Realism Check
Home repair
#2
I am not an expert or anything, but I have had some experience with mudbrick structures since I am from Mexico and I have seen them many times while traveling (have done some research myself)

There would be one mayor problem with mudbricks and that would be that it is much better suited for warm/dry climates than humid/cold ones. It isn't that it wouldn't work, but it may require a lot more maintenance than other materials. If they are directly exposed to humidity for a long while they may crack and eventually start to crumble, tho someone that comes from a semi-desertic region may not know that...

If he were to place something underneath to keep the adobe off the ground, like gravel or a new arrangement of wooden planks it may last a longer time, without them the floor may not survive a year without needing serious repair.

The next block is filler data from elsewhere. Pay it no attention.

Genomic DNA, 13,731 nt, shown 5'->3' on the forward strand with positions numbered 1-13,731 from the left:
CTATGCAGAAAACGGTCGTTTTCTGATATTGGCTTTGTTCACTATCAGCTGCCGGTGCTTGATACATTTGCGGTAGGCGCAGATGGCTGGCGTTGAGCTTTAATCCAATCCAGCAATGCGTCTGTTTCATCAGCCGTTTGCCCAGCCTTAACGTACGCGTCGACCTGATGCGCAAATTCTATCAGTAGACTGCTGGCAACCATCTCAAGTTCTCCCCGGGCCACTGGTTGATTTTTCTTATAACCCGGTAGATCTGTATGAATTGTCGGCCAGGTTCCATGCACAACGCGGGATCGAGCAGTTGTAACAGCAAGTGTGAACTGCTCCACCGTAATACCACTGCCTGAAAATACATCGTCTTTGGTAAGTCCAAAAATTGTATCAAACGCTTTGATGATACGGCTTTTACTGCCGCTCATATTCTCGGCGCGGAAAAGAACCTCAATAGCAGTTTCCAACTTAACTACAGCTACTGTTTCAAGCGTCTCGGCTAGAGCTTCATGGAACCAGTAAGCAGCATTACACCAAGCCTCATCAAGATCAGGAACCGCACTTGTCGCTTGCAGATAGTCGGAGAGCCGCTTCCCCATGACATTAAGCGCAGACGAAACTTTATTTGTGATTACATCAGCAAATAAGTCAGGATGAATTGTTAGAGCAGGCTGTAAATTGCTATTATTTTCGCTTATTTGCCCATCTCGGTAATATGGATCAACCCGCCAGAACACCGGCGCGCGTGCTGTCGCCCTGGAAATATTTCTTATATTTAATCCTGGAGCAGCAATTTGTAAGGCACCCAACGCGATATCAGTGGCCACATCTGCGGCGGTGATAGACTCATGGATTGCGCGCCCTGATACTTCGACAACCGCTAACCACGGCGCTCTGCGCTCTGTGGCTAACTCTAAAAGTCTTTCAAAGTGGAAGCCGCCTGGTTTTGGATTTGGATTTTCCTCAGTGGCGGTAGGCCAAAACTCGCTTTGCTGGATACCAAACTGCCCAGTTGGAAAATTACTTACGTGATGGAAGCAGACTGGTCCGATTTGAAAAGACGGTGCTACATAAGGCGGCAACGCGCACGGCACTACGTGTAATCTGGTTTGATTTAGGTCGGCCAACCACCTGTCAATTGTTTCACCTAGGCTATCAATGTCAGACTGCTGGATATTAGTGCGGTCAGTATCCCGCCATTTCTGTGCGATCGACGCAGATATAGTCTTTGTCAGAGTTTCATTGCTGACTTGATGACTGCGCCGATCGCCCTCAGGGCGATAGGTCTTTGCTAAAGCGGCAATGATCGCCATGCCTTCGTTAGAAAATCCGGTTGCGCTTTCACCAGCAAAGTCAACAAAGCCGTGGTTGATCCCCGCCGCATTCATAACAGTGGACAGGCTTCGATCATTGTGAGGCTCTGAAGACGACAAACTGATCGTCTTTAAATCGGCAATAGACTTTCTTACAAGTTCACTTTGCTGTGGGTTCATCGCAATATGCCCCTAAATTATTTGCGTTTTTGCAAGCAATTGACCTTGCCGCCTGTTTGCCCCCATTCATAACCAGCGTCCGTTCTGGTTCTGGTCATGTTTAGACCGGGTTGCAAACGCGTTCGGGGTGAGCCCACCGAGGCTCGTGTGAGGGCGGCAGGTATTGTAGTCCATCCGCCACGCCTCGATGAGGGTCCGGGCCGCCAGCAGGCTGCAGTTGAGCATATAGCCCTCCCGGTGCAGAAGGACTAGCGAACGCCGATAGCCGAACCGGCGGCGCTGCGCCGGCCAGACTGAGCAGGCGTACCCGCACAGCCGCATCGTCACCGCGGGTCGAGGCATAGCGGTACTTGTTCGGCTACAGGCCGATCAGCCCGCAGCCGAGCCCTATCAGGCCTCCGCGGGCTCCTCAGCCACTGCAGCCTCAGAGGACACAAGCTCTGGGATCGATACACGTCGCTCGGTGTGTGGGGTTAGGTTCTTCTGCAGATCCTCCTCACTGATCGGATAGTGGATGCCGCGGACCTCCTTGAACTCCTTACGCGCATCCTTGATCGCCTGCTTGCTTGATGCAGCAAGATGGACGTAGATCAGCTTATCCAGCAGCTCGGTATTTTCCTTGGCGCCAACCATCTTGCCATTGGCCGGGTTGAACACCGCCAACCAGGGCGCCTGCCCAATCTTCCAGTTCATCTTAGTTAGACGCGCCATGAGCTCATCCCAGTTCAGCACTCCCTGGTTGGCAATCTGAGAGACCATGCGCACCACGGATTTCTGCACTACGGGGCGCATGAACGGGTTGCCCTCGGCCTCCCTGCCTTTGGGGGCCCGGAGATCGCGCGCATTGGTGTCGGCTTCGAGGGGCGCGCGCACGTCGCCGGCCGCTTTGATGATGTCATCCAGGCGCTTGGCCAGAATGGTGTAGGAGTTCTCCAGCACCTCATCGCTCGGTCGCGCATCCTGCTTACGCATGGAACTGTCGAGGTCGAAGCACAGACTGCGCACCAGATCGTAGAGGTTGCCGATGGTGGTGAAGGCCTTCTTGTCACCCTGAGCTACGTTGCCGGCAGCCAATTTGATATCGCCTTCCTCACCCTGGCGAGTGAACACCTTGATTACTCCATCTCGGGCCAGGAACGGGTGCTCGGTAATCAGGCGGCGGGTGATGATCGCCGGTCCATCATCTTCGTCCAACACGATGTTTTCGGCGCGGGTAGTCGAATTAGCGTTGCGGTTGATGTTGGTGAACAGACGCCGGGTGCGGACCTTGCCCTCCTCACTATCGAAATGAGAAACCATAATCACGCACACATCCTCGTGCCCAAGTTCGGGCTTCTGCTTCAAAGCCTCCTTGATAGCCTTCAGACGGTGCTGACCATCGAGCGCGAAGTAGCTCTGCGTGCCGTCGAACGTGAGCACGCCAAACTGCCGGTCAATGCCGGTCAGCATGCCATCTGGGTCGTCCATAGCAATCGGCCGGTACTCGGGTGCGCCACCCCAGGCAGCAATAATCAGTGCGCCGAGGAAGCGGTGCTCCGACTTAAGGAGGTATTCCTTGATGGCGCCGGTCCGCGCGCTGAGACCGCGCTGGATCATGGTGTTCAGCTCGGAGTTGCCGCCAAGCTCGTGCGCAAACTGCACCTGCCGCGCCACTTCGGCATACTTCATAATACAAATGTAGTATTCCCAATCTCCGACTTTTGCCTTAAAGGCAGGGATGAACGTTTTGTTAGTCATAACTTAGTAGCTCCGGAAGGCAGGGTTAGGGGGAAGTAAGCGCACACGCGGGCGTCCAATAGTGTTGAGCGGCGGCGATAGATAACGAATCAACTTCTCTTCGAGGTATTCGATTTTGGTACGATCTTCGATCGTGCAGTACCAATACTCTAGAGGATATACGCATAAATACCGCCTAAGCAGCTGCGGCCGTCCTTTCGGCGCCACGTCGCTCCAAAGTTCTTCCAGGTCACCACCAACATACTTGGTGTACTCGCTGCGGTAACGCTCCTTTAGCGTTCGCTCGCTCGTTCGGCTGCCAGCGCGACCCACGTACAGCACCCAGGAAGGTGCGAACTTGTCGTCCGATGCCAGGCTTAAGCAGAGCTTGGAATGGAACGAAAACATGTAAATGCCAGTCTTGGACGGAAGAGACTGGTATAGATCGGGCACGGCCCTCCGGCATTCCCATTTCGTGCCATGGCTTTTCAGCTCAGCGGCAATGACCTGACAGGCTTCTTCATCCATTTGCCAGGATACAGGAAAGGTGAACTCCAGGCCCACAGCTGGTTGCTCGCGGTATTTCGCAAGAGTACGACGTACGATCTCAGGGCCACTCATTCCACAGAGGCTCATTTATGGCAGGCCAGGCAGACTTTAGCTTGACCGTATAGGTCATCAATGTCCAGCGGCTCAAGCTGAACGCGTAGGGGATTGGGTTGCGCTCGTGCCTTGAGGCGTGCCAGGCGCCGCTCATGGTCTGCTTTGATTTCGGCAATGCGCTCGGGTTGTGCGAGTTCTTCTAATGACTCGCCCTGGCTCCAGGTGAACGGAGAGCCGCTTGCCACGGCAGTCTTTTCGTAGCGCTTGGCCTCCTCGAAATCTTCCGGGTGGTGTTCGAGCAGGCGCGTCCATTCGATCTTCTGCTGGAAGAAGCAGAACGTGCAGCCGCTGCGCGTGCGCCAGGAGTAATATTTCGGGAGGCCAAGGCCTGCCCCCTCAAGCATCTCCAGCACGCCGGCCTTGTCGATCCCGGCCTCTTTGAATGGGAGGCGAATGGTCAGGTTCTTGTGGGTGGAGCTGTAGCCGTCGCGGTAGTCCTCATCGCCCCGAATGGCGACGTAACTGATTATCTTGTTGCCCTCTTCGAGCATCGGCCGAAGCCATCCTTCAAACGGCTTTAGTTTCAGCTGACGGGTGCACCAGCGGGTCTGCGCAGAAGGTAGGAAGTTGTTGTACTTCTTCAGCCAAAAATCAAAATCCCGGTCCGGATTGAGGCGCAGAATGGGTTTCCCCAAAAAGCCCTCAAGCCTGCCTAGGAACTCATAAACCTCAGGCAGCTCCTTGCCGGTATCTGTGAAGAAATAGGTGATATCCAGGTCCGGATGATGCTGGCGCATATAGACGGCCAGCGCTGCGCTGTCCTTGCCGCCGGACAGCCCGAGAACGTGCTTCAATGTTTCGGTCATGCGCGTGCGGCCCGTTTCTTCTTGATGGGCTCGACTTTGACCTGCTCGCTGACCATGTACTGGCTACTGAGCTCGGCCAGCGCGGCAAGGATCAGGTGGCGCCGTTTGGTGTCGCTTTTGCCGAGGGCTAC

My boy Rocky has faced similar troubles in his Amherst residence. He was lucky that the building he chose had a stone floor (it is a small chapel) but from the water damage it had quite a few cracks and was rather uneven. He went with a crude wood flooring to make the place more inhabitable, perhaps he can help his new Mexican neighbours too?
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